Changing face of city business


rp_oconnellstreet.jpgLIMERICK city centre has undergone mixed fortunes this week as new businesses bring life to empty retail units, while two landmark retailers closed their doors for good.The positives for city centre retail include the opening of Ecco, as the Danish shoe manufacturer took over an empty unit on the junction of Thomas Street/Augustinian Lane, creating ten new jobs.

The prominent vacant unit on the corner of Cruises Street and O’Connell Street, which formerly housed HMV, will also finally be occupied again since the music chain closed down the branch in January 2013.

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MBCC Foods Ireland, owners of the ubiquitous Costa Coffee brand in Ireland, has secured Council permission to open a café on the ground and first floors of the building.

CompuB, the sole stockist of Apple Computers in Limerick, are also set to expand and will be moving into a vacant unit on O’Connell Street, which formerly housed Kiely’s electrical.

Limerick Chamber president  Cathal Treacy told the Limerick Post: “We are delighted to see new and diverse retail outlets opening in the city. The economic downturn had a massive impact on the retail sector. But it’s now clear the city is experiencing some notable positive changes.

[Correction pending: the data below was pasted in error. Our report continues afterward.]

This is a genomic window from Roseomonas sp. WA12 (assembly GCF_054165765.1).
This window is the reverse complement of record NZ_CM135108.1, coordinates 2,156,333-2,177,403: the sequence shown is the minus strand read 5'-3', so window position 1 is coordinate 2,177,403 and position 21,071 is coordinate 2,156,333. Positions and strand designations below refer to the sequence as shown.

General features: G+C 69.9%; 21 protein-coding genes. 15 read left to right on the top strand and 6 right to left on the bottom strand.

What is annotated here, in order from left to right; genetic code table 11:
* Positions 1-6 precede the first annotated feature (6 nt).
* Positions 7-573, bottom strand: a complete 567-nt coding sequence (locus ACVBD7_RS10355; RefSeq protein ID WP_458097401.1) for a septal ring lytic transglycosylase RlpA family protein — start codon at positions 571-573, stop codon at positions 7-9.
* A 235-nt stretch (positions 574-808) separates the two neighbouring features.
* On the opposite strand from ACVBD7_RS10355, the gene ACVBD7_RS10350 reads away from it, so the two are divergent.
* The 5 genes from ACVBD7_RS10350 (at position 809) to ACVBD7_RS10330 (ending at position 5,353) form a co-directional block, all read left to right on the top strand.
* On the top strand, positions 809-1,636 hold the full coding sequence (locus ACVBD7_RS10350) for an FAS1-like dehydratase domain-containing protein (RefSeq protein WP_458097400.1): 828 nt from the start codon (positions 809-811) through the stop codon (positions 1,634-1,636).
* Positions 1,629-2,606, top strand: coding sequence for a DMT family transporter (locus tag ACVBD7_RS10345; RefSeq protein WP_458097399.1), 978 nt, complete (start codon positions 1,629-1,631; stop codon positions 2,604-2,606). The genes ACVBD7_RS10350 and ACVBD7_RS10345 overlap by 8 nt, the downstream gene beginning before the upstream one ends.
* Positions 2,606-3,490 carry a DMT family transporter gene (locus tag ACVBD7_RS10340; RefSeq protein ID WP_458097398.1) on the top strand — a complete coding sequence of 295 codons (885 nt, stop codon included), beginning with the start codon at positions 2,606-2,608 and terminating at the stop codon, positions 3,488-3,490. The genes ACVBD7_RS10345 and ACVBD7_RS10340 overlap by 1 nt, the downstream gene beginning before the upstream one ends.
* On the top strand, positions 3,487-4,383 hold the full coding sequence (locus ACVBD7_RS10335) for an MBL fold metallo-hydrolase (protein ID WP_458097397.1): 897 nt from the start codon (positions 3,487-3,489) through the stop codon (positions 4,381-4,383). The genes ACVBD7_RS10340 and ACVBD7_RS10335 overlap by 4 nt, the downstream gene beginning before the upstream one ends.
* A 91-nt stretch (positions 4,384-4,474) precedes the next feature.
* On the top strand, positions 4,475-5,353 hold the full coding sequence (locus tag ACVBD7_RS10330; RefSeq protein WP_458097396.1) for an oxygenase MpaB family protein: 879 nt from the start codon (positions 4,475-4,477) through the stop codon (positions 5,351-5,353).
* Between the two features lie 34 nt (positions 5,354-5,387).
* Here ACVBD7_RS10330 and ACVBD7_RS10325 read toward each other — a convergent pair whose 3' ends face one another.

“The Limerick 2030 masterplan, combined with reduced commercial rates, national and international exposure via Limerick City of Culture, increased investment and tangible deliverables from the work of [email protected] (Limerick City Business Association), is starting to make an impact on the revitalisation of our city.”

However, amid the apparent city centre revival taking place in recent weeks, long-established businesses such as Helene Modes boutique on Roches Street and Indian restaurant Copper and Spice’s Cornmarket branch have been forced to close.

Helene Modes was a Limerick institution, having been in business for more than 50 years.

The Copper and Spice restaurant in Cornmarket operated for 12 years; its Annacotty branch will continue trading as usual.

Michael Gleeson, who has been selling shoes in Limerick city centre for 50 years, says more can be done to support businesses.

“We need to encourage people to come back into town. If there was free parking until 11am, for instance, people could drop their children to school and then come in to do a bit of shopping. And we don’t need loading bays to be closed off until 5pm. Loading is done before twelve o’clock – if we let people park in them after twelve that would free up 300 spaces in the city centre,” he explained.

Mr Gleeson added that Limerick needs “good competition, good retail outlets and we need to make the right decisions”.